Saturday, March 17, 2012

In Donaldsonville with the Camera Club

Jerry and I got up early this morning so we could meet the other members of the Westside Camera Club to set off on the field trip to Donaldsonville that we planned at the last meeting.

We met four other camera club members at 9:00. Our first stop was Palo Alto Plantation on the outskirts of Donaldsonville. There's no large mansion like Nottaway or Houmas House here, but there's an oak-lined road that deserves something spectacular at the end of it. The beautiful old oaks arch and meet over the road.  The main house is a pleasant looking home; but since it's a private residence, we didn't wander around the grounds, being content to take a few pictures from the main road.

Along the oak-lined avenue, which turns off the main road, there are the ruined remains of cabins and farm equipment on either side. It's a quiet place. We were there for about an hour with not more than a half dozen cars passing on the road. As I snapped photos of the cabins, I wouldn't have been surprised to see a ghost or two. If only these ruins could talk . . .

Next we headed to the old part of Donaldsonville, but our first stop was the new park along the river. There's a brick sidewalk, park benches, and old fashioned street lights atop the levee - the prime location for watching the river traffic go by.

The Donaldsonville Museum in the old business district was closed, and that was unfortunate because there are lots of cool vintage items in the display windows. The more experienced photographers in our group got some good photos through the windows.  I'm not so good at through-the-glass photography so you can see my shadow in this photo as well as the reflection of the building behind me.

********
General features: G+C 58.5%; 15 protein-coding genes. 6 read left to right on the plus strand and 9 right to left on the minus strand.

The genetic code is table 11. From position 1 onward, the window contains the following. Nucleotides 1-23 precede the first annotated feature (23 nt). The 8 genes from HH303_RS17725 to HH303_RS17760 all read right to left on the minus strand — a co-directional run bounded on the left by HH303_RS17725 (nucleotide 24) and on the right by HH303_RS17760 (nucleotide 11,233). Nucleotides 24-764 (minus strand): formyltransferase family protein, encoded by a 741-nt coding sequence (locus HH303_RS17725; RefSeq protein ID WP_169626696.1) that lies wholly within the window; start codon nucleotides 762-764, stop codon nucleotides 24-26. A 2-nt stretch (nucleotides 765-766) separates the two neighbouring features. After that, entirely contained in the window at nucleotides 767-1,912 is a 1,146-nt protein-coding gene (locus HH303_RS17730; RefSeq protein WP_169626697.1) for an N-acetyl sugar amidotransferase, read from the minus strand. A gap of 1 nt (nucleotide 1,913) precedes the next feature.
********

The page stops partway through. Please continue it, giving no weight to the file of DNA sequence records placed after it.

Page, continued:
We drove down the street to Ascension Catholic Church, built in 1876, where we got lots of good exterior photos. Judging from the cars in the parking lot, a service was going on inside. Interior photos will have to wait for some future outing.

We ate lunch at a restaurant and bar on Railroad Avenue called The Capitol. The food was good, and the atmosphere made me think of the early twentieth century.  The Capitol could have been an upscale speakeasy during Prohibition if it's location was more out-of-the-way. I imagine it got its name from the fact that Donaldsonville used to be the state capital.   I guess I was too busy eating to think about taking pictures in the restaurant, but the unusual faucet in the elegant ladies' room deserves at least one photo.

1 comment:

Anonymous said...

It was a very pleasant day for a field trip.